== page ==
Art, Tech, and Gentrification in San Francisco

The panel at ArtUp and ArtPractical’s “Re-engineering: Arts and Tech in the Bay Area” (photograph by Joshua Kim

SAN FRANCISCO — As fleets of shuttle buses take employees to their respective Silicon Valley campuses, resentment and tension grows in the Bay Area. Last week, protesters blocked one such Google bus in an effort to draw attention to the widening gap between the technology industry and the communities it affects; a union organizer impersonated a tech worker to incite dialogue through performative gesture. Within days, further demonization of tech figures, like the entrepreneur Greg Gopman — guilty of making crassly disparaging remarks about the Tenderloin area of San Francisco — continued to fuel divisions across the city.

In an effort to broaden and expand the conversation, ArtUp, a “community blog, meetup and monthly grant,” partnered with online magazine Art Practical to host the “Re-engineering: Arts and Tech in the Bay Area” event at Ratio 3 gallery in the city’s Mission district on December 11. The night started off with a panel discussion between Anthony Discenza, Josette Melchor of Gray Area Foundation for the Arts (GAFFTA), Olof Mathe of Art Hack Day, and Dena Beard with the UC Berkeley Art Museum and Pacific Film Archive. [Read the rest here]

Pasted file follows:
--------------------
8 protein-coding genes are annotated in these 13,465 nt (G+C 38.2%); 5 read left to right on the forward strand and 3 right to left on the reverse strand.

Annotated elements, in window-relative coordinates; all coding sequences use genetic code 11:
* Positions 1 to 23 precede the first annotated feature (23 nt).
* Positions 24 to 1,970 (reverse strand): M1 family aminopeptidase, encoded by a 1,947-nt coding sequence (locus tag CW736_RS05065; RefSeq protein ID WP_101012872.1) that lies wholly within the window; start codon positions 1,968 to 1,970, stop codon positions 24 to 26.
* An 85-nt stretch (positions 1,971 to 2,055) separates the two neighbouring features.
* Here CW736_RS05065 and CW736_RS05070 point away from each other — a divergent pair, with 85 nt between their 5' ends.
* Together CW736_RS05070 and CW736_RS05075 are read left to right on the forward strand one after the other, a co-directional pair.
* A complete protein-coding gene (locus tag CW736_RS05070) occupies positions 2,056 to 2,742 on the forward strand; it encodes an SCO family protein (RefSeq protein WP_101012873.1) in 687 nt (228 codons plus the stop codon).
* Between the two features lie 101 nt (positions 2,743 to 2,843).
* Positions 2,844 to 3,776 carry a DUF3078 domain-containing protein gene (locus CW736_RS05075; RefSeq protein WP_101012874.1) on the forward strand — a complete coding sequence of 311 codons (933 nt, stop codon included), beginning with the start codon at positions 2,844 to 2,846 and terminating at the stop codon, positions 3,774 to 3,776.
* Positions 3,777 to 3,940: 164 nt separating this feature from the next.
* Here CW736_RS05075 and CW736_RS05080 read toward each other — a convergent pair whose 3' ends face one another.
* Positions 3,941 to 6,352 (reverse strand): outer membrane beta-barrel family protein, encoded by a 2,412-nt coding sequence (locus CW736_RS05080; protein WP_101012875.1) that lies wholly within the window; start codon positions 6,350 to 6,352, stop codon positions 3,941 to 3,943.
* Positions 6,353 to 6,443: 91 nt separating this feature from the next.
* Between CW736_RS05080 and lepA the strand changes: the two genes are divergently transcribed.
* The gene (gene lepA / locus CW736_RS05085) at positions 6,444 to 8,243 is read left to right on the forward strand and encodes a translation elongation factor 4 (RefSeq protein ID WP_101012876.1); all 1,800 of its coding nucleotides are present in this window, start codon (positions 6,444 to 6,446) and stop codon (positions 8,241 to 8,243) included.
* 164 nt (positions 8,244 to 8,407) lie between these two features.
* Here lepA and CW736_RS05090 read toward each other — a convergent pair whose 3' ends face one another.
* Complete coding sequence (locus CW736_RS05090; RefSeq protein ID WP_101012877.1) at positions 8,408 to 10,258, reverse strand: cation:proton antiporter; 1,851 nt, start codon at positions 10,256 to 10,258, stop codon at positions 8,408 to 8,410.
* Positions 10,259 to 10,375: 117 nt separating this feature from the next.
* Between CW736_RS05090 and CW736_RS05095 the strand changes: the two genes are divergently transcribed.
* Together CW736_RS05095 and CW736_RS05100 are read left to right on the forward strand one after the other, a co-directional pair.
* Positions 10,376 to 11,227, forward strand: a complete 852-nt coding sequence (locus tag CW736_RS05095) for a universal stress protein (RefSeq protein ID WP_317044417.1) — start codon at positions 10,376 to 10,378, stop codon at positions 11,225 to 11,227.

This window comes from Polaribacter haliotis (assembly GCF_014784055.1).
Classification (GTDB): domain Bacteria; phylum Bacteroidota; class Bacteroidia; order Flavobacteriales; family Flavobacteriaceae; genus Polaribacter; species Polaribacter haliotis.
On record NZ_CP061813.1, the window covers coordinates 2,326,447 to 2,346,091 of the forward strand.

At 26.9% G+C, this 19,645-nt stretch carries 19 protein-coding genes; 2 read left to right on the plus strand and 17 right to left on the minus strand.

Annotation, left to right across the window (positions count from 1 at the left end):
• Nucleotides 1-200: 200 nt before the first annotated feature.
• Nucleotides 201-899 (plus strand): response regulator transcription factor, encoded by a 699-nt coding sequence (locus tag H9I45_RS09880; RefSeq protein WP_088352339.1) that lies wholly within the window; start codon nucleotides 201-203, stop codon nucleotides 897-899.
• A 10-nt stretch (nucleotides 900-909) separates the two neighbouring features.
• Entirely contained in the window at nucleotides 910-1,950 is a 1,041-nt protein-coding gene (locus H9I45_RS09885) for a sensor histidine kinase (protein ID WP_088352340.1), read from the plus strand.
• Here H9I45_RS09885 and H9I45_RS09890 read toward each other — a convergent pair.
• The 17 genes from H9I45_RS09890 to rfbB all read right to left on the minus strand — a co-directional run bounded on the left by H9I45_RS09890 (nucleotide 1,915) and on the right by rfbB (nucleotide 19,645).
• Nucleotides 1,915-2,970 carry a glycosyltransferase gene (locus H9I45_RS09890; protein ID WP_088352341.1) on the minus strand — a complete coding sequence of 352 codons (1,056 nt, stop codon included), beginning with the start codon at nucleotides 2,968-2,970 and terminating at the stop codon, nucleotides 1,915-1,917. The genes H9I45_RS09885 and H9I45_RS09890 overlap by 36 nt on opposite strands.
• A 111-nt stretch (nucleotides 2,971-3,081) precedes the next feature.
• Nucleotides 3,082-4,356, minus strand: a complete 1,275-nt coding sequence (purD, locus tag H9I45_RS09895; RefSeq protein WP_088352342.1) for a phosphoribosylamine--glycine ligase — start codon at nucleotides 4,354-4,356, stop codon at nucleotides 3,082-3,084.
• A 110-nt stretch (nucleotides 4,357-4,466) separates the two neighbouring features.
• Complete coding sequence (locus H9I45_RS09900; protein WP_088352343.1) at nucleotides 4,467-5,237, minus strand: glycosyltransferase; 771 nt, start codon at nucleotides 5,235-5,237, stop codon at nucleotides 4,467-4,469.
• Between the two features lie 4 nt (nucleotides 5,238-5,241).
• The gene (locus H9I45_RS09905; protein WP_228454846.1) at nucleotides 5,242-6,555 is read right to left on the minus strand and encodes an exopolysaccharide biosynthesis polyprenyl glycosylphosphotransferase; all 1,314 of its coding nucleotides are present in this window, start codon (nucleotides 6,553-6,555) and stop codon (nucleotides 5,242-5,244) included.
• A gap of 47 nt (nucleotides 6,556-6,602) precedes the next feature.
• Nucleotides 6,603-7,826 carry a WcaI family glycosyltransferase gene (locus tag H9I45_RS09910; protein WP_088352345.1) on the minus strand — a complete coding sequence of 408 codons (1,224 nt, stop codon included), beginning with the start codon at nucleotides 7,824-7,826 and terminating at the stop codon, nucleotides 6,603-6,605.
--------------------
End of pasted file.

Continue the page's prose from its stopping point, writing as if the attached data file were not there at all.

Author: dorothysantos

Dorothy R. Santos is a writer, editor, and curator whose research areas and interests include new media and digital art, activism, and the Internet. Born and raised in San Francisco, California, she holds Bachelor’s degrees in Philosophy and Psychology from the University of San Francisco, and received her Master’s degree in Visual and Critical Studies at the California College of the Arts. She serves as the managing editor for Hyphen and is a member of the research collective The Civic Beat. Her work appears in art21, Art Practical, Daily Serving, Hyperallergic, and Public Art Dialogue. She has lectured and spoken at the De Young museum, Yerba Buena Center for the Arts, Stanford University, School of Visual Arts, and more. She serves as executive staff for the Bay Area Society for Art & Activism and a board member for the SOMArts Cultural Center.

1 thought on “Art, Tech, and Gentrification in San Francisco”

Leave a Reply

Fill in your details below or click an icon to log in:

WordPress.com Logo

You are commenting using your WordPress.com account. Log Out / Change )

Twitter picture

You are commenting using your Twitter account. Log Out / Change )

Facebook photo

You are commenting using your Facebook account. Log Out / Change )

Google+ photo

You are commenting using your Google+ account. Log Out / Change )

Connecting to %s